# non-division quaternion algebra is isomorphic to $2\times 2$ matrices

Let $k$ be a field of characteristic $\neq2$. Let $a,b\in k$ be nonzero elements. Let $A:=\left(\frac{a,b}{k}\right)$ be the quaternion algebra over $k$ with parameters $a,b$. Suppose $A$ is not a division algebra. Prove that $A$ is isomorphic to the matrix algebra $M_2(k)$ over $k$.

How to get a proof without using a lot of theorems?

Let's use $F$ for the field instead of $k$ so that I can use $k$ for an element of the quaternion algebra.
The quaternion algebra $A$ is spanned over $F$ by $\{1,i,j,k\}$ with relations $i^2 = a$, $j^2 = b$, $k=ij=-ji$. We know that $A$ has a conjugation operator $x \mapsto \overline{x}$ which negates the $i,j,k$ components, and that $N(x) = x\overline{x}$ is an element of $F$. Therefore, if $N(x) \ne 0$, $x$ is invertible: The inverse of $x$ is $\overline{x}/N(x)$. So if $A$ is not a division algebra, then there must exist an $x \ne 0$ such that $N(x) = 0$. Writing $x = x_0 + x_1 i + x_2 j + x_3 k$, this implies that the following equation has a nonzero solution in $F$: $$x_0^2 - a x_1^2 - b x_2^2 + ab x_3^2 = 0.\,\,\,\,\,\,\,(1)$$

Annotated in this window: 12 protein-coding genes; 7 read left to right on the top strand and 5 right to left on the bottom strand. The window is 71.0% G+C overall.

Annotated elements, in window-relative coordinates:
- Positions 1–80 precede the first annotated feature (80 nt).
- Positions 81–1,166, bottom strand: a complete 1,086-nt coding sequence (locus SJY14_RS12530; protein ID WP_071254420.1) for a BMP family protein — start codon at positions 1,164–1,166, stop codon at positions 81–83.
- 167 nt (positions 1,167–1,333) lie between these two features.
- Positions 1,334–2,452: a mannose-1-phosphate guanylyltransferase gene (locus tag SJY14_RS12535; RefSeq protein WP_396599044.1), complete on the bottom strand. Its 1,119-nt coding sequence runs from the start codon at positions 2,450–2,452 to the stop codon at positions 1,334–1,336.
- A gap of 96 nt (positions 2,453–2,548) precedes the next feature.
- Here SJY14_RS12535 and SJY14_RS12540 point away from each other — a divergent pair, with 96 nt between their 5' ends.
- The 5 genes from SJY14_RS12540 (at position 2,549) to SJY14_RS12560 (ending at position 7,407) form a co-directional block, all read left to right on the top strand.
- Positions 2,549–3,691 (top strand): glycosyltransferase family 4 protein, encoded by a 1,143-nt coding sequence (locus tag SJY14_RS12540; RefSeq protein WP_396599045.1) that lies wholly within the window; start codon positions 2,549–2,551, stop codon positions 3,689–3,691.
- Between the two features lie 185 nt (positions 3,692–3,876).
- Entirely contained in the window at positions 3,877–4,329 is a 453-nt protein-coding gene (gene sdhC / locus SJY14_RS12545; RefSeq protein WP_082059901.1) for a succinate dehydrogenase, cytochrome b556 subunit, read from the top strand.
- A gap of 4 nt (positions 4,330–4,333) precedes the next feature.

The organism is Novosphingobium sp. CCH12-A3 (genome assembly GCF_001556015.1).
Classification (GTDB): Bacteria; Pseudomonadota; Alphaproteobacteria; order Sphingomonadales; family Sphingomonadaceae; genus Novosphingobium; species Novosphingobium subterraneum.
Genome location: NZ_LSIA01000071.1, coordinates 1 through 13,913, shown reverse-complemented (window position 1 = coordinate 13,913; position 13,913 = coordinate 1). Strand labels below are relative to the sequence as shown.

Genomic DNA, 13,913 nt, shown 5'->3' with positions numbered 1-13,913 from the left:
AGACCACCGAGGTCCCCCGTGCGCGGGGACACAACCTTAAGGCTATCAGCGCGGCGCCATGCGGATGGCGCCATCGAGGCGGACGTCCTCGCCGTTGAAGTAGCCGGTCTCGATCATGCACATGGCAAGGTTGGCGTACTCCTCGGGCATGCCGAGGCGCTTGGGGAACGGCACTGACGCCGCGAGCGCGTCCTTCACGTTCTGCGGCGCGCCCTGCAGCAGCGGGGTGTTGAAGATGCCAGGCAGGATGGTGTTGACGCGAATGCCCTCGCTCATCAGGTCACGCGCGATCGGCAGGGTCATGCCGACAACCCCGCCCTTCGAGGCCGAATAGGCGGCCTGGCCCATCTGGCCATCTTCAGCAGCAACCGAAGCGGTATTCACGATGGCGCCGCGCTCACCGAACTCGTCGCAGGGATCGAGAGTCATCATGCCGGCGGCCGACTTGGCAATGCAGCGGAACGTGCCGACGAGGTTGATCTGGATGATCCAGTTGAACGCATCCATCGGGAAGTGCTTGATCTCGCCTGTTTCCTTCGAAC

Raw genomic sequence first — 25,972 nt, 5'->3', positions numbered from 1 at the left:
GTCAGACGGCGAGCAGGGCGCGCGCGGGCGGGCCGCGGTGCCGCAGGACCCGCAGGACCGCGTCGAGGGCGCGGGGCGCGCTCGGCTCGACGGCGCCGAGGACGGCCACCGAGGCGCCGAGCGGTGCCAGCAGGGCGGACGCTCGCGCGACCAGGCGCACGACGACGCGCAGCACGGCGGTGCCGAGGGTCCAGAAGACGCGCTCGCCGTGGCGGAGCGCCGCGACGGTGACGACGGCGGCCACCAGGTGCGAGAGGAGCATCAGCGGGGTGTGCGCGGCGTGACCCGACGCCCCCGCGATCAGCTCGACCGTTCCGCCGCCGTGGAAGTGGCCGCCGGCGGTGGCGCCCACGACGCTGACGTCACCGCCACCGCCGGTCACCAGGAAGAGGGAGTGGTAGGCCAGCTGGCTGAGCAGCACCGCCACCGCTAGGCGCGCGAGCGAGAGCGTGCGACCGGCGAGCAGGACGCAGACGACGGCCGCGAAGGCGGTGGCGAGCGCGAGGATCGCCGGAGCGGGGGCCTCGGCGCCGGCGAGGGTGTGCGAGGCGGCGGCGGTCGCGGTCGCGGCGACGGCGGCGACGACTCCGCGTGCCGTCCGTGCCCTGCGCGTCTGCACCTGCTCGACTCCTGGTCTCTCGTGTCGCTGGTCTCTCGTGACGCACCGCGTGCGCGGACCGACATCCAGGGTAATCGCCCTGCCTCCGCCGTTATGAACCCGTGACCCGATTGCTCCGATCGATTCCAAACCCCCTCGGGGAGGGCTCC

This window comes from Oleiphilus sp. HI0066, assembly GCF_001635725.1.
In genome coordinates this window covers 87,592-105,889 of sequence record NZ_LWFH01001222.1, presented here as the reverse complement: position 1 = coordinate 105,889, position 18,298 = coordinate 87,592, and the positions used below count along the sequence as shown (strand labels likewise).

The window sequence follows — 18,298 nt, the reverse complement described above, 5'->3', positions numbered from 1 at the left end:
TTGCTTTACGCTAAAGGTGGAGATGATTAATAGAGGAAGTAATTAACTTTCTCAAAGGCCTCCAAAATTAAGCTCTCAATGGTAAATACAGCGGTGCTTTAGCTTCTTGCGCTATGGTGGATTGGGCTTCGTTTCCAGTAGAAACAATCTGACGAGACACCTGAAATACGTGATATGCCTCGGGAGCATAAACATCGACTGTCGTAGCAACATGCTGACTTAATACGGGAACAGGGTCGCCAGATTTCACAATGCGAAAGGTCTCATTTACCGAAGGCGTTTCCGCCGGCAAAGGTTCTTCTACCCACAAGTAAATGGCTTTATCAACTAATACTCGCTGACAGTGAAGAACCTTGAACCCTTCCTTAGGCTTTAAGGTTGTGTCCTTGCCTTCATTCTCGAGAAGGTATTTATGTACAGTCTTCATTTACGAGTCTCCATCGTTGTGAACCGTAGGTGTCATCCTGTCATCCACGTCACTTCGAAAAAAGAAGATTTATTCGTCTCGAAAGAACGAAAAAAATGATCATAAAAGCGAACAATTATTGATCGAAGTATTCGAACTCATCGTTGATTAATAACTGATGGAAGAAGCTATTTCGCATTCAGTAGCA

Now let's try to figure what the isomorphism between $A$ and $M_2(F)$ would look like. Since $i^2 = a$, the matrix corresponding to $i$ has minimal polynomial $X^2 - a$. (Because $a \ne 0$ and char $F \ne 2$.) So the trace of this matrix is 0 and determinant is $-a$, and without loss of generality, we may assume that the isomorphism sends $$i \mapsto \pmatrix{0&1\\a&0}.$$ Similarly, $j^2 = b$ implies that the image of $j$ has trace 0 and determinant $-b$, so $$j \mapsto \pmatrix{x&y\\z&-x} \text{where x^2 + yz = b.}$$ We also have the relation $ij + ji = 0$. By calculating the image of $ij+ji$ using the matrices above, we conclude that $ay + z = 0$ and hence the equation we must solve is $$x^2 - ay^2 = b.\,\,\,\,\,\,\,(2)$$ So we have a solution to (1), and we are looking to solve (2). This is where I get stuck. The equations are similar, but not quite similar enough to produce a solution to (2) from a solution to (1). If we could find a solution to (1) where $x_2 = 1$ and $x_3 = 0$, for example, we would be done. (We still have to check that the map is bijective, but this should be the easy part.)